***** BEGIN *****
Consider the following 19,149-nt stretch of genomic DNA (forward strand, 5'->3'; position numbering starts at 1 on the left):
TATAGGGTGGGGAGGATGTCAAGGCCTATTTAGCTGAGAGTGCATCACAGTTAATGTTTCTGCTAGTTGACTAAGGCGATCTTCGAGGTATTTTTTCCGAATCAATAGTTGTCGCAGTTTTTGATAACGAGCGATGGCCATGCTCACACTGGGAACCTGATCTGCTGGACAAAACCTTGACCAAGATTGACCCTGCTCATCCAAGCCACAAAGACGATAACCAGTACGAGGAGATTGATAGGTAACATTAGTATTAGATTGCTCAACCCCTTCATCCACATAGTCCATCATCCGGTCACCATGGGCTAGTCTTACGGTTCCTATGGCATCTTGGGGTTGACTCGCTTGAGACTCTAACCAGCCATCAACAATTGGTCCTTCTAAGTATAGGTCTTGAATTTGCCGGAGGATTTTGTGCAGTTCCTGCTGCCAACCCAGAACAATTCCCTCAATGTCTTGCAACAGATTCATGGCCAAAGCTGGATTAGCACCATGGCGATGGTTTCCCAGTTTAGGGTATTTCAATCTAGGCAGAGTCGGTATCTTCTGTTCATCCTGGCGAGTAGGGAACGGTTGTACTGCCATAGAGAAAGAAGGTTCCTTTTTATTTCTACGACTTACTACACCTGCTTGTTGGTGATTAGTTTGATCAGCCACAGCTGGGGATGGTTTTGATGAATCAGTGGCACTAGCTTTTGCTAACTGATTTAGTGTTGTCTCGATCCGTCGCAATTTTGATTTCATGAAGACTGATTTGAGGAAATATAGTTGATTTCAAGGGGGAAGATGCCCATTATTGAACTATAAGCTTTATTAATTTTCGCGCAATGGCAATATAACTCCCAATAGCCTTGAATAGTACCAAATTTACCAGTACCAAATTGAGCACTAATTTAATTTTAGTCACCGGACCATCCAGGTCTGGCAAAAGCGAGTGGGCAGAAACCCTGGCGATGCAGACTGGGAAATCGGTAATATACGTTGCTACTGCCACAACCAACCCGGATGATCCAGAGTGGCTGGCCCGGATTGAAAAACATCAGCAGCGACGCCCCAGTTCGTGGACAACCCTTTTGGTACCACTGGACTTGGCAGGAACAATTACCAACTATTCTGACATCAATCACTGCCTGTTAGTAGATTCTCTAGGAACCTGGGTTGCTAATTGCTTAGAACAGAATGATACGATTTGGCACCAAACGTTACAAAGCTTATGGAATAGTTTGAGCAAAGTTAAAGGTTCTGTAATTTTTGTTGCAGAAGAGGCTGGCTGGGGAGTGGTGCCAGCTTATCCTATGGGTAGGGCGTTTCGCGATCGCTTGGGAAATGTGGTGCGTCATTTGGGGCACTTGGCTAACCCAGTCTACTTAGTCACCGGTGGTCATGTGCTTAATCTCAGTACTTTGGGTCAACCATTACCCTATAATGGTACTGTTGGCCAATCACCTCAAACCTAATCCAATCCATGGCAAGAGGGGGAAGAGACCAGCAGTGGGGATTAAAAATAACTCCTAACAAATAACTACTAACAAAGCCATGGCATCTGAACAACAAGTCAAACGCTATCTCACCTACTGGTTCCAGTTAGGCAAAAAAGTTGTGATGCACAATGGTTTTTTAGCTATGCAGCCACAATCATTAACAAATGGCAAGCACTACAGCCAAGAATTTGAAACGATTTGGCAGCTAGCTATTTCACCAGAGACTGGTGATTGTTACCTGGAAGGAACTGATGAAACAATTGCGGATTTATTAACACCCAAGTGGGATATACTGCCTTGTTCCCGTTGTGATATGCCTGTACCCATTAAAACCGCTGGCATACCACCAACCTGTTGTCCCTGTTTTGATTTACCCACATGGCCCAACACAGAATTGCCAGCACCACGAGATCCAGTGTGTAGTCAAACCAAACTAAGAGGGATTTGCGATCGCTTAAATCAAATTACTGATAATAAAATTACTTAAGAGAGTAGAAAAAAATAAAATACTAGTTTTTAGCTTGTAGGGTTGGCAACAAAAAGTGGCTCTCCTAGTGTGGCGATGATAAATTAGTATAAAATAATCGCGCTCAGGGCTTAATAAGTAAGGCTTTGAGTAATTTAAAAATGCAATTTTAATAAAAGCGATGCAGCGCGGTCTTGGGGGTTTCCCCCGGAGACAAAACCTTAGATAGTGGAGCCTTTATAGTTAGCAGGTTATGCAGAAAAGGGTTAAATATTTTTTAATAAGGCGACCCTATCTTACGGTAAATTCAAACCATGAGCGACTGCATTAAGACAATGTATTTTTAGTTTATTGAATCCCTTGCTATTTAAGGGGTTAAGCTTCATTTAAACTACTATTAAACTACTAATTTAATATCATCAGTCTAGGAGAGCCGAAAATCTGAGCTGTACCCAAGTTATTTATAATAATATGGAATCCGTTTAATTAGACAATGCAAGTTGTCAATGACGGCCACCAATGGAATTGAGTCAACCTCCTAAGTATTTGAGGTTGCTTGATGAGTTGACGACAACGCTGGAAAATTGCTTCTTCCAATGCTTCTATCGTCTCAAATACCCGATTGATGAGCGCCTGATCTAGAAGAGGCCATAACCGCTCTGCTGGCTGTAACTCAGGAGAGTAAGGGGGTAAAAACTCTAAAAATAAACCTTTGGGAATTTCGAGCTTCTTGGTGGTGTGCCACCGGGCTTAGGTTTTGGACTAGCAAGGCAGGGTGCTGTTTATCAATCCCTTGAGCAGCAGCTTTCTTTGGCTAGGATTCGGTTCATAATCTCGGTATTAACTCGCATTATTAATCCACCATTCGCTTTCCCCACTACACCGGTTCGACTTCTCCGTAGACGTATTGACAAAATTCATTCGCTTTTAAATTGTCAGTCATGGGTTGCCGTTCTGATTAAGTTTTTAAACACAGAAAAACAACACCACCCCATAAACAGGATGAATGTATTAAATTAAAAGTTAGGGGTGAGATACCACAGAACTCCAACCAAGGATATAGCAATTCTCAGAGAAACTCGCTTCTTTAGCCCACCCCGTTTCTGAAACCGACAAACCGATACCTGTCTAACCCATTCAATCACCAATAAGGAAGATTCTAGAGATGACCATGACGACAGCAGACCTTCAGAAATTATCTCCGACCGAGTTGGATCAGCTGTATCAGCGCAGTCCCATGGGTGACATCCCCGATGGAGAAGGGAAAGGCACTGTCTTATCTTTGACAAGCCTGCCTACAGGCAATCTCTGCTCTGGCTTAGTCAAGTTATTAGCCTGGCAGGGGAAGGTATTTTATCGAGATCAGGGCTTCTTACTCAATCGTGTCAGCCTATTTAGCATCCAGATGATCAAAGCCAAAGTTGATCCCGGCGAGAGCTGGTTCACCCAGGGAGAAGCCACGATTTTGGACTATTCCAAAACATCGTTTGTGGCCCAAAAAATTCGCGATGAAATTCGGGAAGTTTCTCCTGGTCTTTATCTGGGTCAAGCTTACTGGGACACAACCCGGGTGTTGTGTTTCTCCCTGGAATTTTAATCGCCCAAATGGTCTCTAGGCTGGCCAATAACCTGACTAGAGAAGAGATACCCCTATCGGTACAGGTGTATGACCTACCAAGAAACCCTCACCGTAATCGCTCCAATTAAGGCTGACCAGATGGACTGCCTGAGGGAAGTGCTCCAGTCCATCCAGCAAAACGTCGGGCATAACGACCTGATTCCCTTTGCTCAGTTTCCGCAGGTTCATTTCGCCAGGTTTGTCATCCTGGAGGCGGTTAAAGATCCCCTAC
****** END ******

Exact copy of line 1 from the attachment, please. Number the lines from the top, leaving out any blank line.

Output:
Consider the following 19,149-nt stretch of genomic DNA (forward strand, 5'->3'; position numbering starts at 1 on the left):